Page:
Military ships sailing in formation (DOD/U.S. Navy Petty Officer 3rd Class Leon Wong)
Ships from the Indian Navy, the Japan Maritime Self-Defense Force and the U.S. Navy sail in formation in the Bay of Bengal in 2017. (DOD/U.S. Navy Petty Officer 3rd Class Leon Wong)

The two largest democracies in the world look to strengthen an already strong relationship.

Three sailors wearing headphones lining ship railing (DOD/U.S. Navy Petty Officer 3rd Class Leon Wong)
Sailors from the Indian Navy aboard the USS Nimitz in the Bay of Bengal in 2017. (DOD/U.S. Navy Petty Officer 3rd Class Leon Wong)

India holds more military exercises with the United States than any other partner. This close military relationship will be among the items on the agenda when U.S. Secretary of State Mike Pompeo and Secretary of Defense Jim Mattis meet with their Indian counterparts, External Affairs Minister Sushma Swaraj and Defense Minister Nirmala Sitharaman, September 6 in New Delhi. It is the first such meeting between the nations.

“The dialogue is an indication of the deepening strategic partnership between our two countries and India’s emergence as a net security provider in the region,” State Department spokesperson Heather Nauert said August 29.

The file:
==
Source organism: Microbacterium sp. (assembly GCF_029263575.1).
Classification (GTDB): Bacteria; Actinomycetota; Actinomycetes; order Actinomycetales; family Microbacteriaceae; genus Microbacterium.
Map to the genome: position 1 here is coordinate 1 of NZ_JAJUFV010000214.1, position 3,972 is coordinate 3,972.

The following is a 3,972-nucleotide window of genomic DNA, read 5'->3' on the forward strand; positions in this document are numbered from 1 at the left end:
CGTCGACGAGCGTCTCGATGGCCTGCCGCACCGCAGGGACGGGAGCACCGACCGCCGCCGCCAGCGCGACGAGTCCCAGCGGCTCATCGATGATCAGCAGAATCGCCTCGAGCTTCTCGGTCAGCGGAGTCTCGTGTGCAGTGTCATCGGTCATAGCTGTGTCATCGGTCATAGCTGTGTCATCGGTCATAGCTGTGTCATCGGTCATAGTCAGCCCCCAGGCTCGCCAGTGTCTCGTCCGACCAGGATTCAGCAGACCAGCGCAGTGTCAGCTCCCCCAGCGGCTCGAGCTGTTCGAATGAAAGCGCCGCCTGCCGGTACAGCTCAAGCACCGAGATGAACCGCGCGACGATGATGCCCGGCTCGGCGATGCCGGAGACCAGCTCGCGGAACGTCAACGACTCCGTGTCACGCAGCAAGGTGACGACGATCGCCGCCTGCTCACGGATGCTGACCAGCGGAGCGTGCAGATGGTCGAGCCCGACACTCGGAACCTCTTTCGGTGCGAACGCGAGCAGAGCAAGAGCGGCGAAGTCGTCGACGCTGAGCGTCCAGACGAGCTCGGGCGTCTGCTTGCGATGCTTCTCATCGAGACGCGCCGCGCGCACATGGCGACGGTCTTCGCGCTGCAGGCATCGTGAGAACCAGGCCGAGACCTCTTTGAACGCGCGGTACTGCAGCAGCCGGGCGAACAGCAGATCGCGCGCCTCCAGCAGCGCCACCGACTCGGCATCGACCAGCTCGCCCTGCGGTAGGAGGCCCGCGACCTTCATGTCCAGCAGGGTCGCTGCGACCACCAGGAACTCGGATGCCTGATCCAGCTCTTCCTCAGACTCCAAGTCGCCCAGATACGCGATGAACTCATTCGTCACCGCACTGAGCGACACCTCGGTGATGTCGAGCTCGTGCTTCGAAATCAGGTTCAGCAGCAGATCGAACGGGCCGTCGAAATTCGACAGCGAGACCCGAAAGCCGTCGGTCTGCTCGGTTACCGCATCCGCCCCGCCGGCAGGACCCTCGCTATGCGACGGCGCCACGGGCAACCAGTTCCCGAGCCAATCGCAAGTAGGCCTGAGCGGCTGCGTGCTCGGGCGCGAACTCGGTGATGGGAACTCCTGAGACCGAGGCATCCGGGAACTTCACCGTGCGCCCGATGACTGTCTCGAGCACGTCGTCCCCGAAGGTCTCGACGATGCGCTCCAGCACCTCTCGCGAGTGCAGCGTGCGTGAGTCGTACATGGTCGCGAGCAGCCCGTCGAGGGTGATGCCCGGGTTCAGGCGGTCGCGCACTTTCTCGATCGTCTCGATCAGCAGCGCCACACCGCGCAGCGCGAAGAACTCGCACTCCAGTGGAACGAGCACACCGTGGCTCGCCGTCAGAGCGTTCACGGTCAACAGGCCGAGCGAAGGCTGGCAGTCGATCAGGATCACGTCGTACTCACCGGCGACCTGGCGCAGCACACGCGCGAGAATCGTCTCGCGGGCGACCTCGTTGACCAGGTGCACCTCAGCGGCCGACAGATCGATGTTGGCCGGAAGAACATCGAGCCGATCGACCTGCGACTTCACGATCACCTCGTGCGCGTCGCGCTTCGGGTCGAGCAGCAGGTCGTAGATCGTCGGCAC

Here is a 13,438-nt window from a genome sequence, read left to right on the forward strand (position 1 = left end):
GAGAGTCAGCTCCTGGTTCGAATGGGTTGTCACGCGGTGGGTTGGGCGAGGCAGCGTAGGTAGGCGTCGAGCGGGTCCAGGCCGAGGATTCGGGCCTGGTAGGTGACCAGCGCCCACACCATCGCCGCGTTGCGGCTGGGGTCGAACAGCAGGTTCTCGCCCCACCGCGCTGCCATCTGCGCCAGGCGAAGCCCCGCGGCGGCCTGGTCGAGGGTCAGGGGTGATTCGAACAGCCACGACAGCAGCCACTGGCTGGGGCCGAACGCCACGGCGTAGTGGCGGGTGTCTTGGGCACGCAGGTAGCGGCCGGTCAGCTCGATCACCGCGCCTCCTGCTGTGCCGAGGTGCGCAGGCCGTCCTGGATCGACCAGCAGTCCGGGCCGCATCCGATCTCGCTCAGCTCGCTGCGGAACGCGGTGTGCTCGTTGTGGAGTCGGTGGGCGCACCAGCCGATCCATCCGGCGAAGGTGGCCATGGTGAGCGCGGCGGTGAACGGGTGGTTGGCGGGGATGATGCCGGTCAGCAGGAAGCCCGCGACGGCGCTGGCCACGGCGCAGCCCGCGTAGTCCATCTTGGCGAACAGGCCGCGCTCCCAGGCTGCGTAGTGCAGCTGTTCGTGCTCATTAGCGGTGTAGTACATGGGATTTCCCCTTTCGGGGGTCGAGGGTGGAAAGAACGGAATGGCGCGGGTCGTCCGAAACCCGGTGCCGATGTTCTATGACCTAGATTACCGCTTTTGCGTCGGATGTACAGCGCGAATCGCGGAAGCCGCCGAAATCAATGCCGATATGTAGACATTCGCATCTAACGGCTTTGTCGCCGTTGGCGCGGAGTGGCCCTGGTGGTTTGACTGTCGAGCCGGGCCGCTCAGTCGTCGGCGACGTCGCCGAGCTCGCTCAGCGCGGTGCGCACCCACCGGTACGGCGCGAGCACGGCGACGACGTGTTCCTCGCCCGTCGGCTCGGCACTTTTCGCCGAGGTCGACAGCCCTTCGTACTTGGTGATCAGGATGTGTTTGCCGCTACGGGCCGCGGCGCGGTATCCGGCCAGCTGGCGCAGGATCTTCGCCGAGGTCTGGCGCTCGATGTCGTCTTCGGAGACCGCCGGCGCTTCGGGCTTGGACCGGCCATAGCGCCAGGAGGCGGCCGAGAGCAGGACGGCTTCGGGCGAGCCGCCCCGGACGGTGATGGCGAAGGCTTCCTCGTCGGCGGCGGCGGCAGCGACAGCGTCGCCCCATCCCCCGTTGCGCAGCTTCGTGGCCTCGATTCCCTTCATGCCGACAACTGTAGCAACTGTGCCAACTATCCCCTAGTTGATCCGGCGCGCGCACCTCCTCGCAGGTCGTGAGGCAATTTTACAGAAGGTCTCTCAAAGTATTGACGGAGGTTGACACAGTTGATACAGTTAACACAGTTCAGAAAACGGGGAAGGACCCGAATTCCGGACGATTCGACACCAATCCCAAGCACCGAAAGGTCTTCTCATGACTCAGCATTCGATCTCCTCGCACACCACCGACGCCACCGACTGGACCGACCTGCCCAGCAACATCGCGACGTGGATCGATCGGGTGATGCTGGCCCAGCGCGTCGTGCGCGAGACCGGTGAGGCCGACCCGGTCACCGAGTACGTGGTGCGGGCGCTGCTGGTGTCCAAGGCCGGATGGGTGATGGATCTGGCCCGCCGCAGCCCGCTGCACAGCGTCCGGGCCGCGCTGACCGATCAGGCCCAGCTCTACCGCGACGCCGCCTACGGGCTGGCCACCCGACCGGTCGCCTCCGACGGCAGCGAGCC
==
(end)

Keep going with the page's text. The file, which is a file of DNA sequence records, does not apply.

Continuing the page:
Pompeo recently announced a new initiative in the Bay of Bengal, home to sea lanes linking the Indian Ocean to East Asia. The U.S. will work with India, Bangladesh, Sri Lanka and others to share commercial shipping information to help improve security and respond to emerging threats.

“When we say ‘free’ Indo-Pacific, it means we all want all nations, every nation, to be able to protect their sovereignty from coercion by other countries. At the national level, ‘free’ means good governance and the assurance that citizens can enjoy their fundamental rights and liberties,” Pompeo said in July.

“When we say ‘open’ in the Indo-Pacific, it means we want all nations to enjoy open access to seas and airways. We want the peaceful resolution of territorial and maritime disputes. This is key for international peace and for each country’s attainment of its own national aims,” the secretary said.

Sailors walking near helicopters on ship deck (DOD/U.S. Navy Petty Officer 2nd Class Holly L. Herline)
Indian Navy Rear Admiral Biswajit Dasgupta (center) on board the USS Nimitz in the Bay of Bengal in 2017. (DOD/U.S. Navy Petty Officer 2nd Class Holly L. Herline)

The United States is providing funds for military training and exercises with India and establishing “specific benchmarks for measurable progress toward enhancing India’s status as a major defense partner and defense and security cooperation with India,” according to the U.S. 2019 defense-spending legislation.

The United States and India also have worked together over the past three years to enhance the participation of African partner countries in peacekeeping missions through three courses hosted in New Delhi and a U.S.-India Mobile Training Team, which deployed to Zambia in February to offer field medical training.